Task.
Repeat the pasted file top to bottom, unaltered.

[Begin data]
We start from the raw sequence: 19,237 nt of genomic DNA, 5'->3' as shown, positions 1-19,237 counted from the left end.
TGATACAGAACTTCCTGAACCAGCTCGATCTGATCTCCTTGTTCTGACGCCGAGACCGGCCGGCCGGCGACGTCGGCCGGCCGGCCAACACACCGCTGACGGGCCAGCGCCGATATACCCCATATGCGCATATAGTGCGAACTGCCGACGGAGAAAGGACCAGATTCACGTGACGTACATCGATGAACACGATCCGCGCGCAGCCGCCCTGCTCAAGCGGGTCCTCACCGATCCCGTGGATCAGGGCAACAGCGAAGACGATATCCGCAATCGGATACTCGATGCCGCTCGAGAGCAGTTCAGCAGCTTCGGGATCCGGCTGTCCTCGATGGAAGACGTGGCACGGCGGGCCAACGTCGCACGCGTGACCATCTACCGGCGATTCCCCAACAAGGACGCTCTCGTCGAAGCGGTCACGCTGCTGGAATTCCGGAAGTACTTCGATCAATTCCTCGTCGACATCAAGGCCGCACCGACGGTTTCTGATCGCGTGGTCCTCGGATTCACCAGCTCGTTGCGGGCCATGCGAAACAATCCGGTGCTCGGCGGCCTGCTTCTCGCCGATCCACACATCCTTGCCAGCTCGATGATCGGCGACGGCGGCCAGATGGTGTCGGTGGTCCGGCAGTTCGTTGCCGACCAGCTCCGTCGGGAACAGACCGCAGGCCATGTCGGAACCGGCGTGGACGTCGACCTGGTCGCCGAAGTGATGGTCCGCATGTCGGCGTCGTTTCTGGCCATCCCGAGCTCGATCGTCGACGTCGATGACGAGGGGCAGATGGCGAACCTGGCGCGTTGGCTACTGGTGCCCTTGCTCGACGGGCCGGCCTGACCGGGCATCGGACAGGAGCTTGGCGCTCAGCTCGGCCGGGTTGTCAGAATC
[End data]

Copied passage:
We start from the raw sequence: 19,237 nt of genomic DNA, 5'->3' as shown, positions 1-19,237 counted from the left end.
TGATACAGAACTTCCTGAACCAGCTCGATCTGATCTCCTTGTTCTGACGCCGAGACCGGCCGGCCGGCGACGTCGGCCGGCCGGCCAACACACCGCTGACGGGCCAGCGCCGATATACCCCATATGCGCATATAGTGCGAACTGCCGACGGAGAAAGGACCAGATTCACGTGACGTACATCGATGAACACGATCCGCGCGCAGCCGCCCTGCTCAAGCGGGTCCTCACCGATCCCGTGGATCAGGGCAACAGCGAAGACGATATCCGCAATCGGATACTCGATGCCGCTCGAGAGCAGTTCAGCAGCTTCGGGATCCGGCTGTCCTCGATGGAAGACGTGGCACGGCGGGCCAACGTCGCACGCGTGACCATCTACCGGCGATTCCCCAACAAGGACGCTCTCGTCGAAGCGGTCACGCTGCTGGAATTCCGGAAGTACTTCGATCAATTCCTCGTCGACATCAAGGCCGCACCGACGGTTTCTGATCGCGTGGTCCTCGGATTCACCAGCTCGTTGCGGGCCATGCGAAACAATCCGGTGCTCGGCGGCCTGCTTCTCGCCGATCCACACATCCTTGCCAGCTCGATGATCGGCGACGGCGGCCAGATGGTGTCGGTGGTCCGGCAGTTCGTTGCCGACCAGCTCCGTCGGGAACAGACCGCAGGCCATGTCGGAACCGGCGTGGACGTCGACCTGGTCGCCGAAGTGATGGTCCGCATGTCGGCGTCGTTTCTGGCCATCCCGAGCTCGATCGTCGACGTCGATGACGAGGGGCAGATGGCGAACCTGGCGCGTTGGCTACTGGTGCCCTTGCTCGACGGGCCGGCCTGACCGGGCATCGGACAGGAGCTTGGCGCTCAGCTCGGCCGGGTTGTCAGAATC